via British envoy urges 2018 C/Wealth return – New Zimbabwe 29/11/2015
BRITISH ambassador to Zimbabwe Catriona Laing has urged Harare to reconsider inviting back election observers from Commonwealth countries in efforts to ensure more transparency in the conduct of local elections.
Laing was joined by EU ambassador Philippe Van Damme and Australian ambassador Suzanne McCourt during a panel discussion at Dr. Ibbo Mandaza’s SAPES Trust last week.
The three envoys also chorused their pleas for the impoverished nation to clean up its act in terms of fighting high level corruption and observing its own laws if it genuinely longed for the restoration of long broken ties with the West.
Laing urged her hosts not to squander the opportunity availed by the 2018 polls to demonstrate change of attitude in the handling of elections.
“Ultimately, the 2018 election is going to be an absolutely critical moment for Zimbabwe,” she said.
“If Zimbabwe wants to return not just economically to the international fold and also politically, it will need those elections to be endorsed by international observers of some kind.
“…the Commonwealth could be invited into observing these elections.
“It’s really up to Zimbabwe to decide; does it want these elections endorsed internationally as a key benchmark in terms of returning into the international community,” Laing added.
President Robert Mugabe’s broke government, currently out to charm the
international community in efforts to open up lines of credit, 2002, banned observers from Britain’s former colonies for alleged bias against his regime.
The move elicited a suspension from the rich bloc and a subsequent pull out by Zimbabwe.
McCourt, on her part, said she was encouraged by the thawing of relations between Canberra and Harare which has since been hosting western business delegations.
She however urged more clarity on the country’s indigenisation policies which she said tended to scare away potential investors from her country.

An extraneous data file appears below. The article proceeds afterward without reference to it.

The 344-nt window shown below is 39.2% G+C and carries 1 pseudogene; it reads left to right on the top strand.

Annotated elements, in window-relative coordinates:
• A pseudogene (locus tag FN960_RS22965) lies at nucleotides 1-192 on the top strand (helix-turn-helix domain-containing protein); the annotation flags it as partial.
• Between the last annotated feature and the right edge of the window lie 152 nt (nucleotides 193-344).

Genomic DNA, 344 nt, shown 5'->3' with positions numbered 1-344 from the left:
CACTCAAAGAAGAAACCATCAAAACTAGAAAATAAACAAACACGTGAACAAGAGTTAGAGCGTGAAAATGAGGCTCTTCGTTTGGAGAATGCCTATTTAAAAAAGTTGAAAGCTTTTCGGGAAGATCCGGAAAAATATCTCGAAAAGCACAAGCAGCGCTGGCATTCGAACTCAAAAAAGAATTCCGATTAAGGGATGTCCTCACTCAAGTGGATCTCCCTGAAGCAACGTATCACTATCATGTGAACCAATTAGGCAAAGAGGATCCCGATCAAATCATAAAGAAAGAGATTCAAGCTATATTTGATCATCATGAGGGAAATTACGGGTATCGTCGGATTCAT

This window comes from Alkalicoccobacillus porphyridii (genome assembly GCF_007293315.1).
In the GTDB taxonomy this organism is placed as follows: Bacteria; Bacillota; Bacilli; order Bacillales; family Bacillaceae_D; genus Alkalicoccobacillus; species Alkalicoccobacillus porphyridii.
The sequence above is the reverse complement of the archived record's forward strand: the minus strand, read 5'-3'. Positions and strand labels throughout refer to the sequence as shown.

“I have a very clear mandate as ambassador to encourage commercial relations with all the countries that I am accredited to including Zimbabwe,” she said.
“I have been clear to ministers that I have met with and to the media that for me to encourage Australian businesses to come here, Australian businesses told me that they would like to see, for example, clarification around economic policies, particularly around indigenisation.
“They would like to see a more investor friendly business environment.
“A strong and impartial legal system is not only self-evidently important for the functioning of a society but also for the encouraging business because a company wants to know whether it can take a contract to court and have it enforced if necessary.”
Van Damme said business concerns were not just limited to foreign investors but even domestic ones.
“All investors have the same concerns,” he said, “What they need is legal security, predictability; they are not speculators, they are industrialists.
“They need clarity on ownership and clarity on indigenisation policies and also clarity on land tenure.”
He added: “The auditor general has made remarkable and courageous diagnostics of the parastatals in this country. I am always surprised why this has not been systematically taken up by parliament or by the press.
“Without addressing governance issues in those sectors, a lot of international investors would be reluctant not only because of perceived corruption but also because the lack of governance in all those sectors.”